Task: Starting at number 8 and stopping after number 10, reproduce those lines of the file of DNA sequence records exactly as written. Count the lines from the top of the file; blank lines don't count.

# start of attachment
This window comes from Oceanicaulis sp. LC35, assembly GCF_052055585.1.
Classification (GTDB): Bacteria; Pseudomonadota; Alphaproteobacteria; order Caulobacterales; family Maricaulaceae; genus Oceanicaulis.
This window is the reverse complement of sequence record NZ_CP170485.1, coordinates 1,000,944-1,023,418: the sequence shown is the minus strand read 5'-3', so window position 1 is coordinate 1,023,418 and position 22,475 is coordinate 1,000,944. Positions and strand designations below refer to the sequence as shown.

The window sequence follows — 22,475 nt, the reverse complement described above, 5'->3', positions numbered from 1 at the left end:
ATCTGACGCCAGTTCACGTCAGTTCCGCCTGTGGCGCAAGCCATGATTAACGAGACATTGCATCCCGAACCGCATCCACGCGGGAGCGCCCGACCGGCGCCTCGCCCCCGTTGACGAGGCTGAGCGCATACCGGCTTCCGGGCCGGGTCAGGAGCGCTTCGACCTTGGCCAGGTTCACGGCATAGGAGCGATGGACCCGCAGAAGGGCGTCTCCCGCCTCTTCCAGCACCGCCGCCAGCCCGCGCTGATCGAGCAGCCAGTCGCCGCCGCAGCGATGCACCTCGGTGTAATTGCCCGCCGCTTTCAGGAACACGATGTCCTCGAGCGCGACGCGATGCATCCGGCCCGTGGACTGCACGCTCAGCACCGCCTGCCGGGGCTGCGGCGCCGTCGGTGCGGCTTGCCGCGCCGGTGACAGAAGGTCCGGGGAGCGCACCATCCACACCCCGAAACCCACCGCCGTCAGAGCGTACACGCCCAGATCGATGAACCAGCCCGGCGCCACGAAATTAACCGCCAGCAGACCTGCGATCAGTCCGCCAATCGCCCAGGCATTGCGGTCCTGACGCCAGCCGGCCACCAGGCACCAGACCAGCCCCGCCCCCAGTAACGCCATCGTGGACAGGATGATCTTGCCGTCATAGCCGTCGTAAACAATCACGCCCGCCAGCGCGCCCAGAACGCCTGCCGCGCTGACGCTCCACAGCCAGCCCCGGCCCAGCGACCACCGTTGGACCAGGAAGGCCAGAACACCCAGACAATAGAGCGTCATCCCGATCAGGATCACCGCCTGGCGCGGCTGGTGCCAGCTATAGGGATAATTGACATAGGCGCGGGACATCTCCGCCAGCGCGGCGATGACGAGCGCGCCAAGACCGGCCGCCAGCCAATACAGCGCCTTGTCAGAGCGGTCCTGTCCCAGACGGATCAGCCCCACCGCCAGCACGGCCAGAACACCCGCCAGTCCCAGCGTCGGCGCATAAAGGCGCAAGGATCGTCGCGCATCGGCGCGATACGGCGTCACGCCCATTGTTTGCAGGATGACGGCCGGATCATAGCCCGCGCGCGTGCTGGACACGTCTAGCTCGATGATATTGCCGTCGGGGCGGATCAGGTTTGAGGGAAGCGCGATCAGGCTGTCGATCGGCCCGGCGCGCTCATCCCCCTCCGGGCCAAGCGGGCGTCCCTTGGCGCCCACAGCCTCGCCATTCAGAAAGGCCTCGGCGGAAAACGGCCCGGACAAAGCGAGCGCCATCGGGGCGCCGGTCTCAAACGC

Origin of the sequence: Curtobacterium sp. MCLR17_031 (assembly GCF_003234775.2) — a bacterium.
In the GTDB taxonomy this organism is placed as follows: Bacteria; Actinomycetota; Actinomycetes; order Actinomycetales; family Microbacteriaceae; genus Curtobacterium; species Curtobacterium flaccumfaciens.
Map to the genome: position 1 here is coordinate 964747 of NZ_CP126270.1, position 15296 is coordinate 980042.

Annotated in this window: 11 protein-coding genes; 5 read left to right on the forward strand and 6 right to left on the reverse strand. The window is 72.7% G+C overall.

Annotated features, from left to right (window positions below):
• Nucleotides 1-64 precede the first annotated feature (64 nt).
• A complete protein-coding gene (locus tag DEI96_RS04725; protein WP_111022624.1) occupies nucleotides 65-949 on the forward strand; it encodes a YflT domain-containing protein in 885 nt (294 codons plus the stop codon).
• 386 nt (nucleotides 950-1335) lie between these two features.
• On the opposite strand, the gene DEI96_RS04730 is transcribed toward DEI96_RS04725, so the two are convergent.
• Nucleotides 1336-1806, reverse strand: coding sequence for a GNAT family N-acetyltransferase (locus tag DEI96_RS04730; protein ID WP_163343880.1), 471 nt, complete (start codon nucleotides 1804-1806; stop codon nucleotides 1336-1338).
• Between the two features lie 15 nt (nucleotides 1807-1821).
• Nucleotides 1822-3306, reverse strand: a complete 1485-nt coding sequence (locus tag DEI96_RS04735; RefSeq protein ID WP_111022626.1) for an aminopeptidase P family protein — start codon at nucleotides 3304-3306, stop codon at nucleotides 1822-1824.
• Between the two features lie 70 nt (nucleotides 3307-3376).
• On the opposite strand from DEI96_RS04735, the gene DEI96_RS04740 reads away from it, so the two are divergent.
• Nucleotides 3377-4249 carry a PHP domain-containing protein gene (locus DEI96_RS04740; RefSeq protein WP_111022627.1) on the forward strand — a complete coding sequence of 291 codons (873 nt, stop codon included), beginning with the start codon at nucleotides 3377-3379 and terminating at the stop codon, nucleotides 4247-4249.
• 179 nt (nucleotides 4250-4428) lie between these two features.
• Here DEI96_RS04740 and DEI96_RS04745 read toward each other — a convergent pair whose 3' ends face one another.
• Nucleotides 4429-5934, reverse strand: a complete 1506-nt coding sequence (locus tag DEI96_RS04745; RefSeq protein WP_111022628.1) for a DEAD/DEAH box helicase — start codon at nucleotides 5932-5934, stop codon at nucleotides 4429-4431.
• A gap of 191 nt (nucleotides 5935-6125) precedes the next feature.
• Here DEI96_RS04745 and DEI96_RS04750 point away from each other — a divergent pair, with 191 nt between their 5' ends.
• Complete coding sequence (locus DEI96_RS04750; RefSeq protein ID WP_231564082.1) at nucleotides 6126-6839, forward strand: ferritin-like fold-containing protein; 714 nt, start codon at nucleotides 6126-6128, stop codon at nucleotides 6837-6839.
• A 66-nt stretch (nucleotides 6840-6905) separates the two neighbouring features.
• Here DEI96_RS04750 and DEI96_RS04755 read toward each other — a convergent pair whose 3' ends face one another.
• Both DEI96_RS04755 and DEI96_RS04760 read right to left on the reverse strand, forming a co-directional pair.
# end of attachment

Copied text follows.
Map to the genome: position 1 here is coordinate 964747 of NZ_CP126270.1, position 15296 is coordinate 980042.

Annotated in this window: 11 protein-coding genes; 5 read left to right on the forward strand and 6 right to left on the reverse strand. The window is 72.7% G+C overall.

Annotated features, from left to right (window positions below):